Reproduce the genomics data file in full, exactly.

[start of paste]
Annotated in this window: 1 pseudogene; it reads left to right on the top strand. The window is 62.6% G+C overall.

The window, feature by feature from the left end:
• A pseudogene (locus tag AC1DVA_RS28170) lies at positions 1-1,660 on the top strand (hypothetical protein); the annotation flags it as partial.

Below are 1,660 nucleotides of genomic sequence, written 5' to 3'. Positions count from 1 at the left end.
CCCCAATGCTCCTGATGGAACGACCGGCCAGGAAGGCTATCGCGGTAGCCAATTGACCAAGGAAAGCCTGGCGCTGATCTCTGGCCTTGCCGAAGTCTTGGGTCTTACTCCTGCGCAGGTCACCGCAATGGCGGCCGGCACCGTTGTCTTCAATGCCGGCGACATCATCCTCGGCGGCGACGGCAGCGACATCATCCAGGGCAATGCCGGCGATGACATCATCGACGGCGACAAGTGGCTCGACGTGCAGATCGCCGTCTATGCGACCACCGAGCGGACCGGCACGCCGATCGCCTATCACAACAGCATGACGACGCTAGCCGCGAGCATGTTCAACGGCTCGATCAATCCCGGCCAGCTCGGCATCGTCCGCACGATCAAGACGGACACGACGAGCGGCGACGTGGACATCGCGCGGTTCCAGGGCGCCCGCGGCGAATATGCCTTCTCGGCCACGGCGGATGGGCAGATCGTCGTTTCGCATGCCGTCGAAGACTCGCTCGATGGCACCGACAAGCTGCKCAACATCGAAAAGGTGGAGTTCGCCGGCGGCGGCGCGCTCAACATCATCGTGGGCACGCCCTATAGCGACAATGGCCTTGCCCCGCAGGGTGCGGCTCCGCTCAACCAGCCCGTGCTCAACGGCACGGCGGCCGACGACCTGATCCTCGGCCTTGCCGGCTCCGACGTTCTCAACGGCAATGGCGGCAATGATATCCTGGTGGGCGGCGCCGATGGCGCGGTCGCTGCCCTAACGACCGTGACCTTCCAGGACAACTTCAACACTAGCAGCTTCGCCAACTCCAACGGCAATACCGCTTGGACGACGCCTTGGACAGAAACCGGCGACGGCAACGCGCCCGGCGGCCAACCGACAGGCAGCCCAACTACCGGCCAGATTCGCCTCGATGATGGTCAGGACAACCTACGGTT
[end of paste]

Annotated in this window: 1 pseudogene; it reads left to right on the top strand. The window is 62.6% G+C overall.

The window, feature by feature from the left end:
• A pseudogene (locus tag AC1DVA_RS28170) lies at positions 1-1,660 on the top strand (hypothetical protein); the annotation flags it as partial.

Below are 1,660 nucleotides of genomic sequence, written 5' to 3'. Positions count from 1 at the left end.
CCCCAATGCTCCTGATGGAACGACCGGCCAGGAAGGCTATCGCGGTAGCCAATTGACCAAGGAAAGCCTGGCGCTGATCTCTGGCCTTGCCGAAGTCTTGGGTCTTACTCCTGCGCAGGTCACCGCAATGGCGGCCGGCACCGTTGTCTTCAATGCCGGCGACATCATCCTCGGCGGCGACGGCAGCGACATCATCCAGGGCAATGCCGGCGATGACATCATCGACGGCGACAAGTGGCTCGACGTGCAGATCGCCGTCTATGCGACCACCGAGCGGACCGGCACGCCGATCGCCTATCACAACAGCATGACGACGCTAGCCGCGAGCATGTTCAACGGCTCGATCAATCCCGGCCAGCTCGGCATCGTCCGCACGATCAAGACGGACACGACGAGCGGCGACGTGGACATCGCGCGGTTCCAGGGCGCCCGCGGCGAATATGCCTTCTCGGCCACGGCGGATGGGCAGATCGTCGTTTCGCATGCCGTCGAAGACTCGCTCGATGGCACCGACAAGCTGCKCAACATCGAAAAGGTGGAGTTCGCCGGCGGCGGCGCGCTCAACATCATCGTGGGCACGCCCTATAGCGACAATGGCCTTGCCCCGCAGGGTGCGGCTCCGCTCAACCAGCCCGTGCTCAACGGCACGGCGGCCGACGACCTGATCCTCGGCCTTGCCGGCTCCGACGTTCTCAACGGCAATGGCGGCAATGATATCCTGGTGGGCGGCGCCGATGGCGCGGTCGCTGCCCTAACGACCGTGACCTTCCAGGACAACTTCAACACTAGCAGCTTCGCCAACTCCAACGGCAATACCGCTTGGACGACGCCTTGGACAGAAACCGGCGACGGCAACGCGCCCGGCGGCCAACCGACAGGCAGCCCAACTACCGGCCAGATTCGCCTCGATGATGGTCAGGACAACCTACGGTT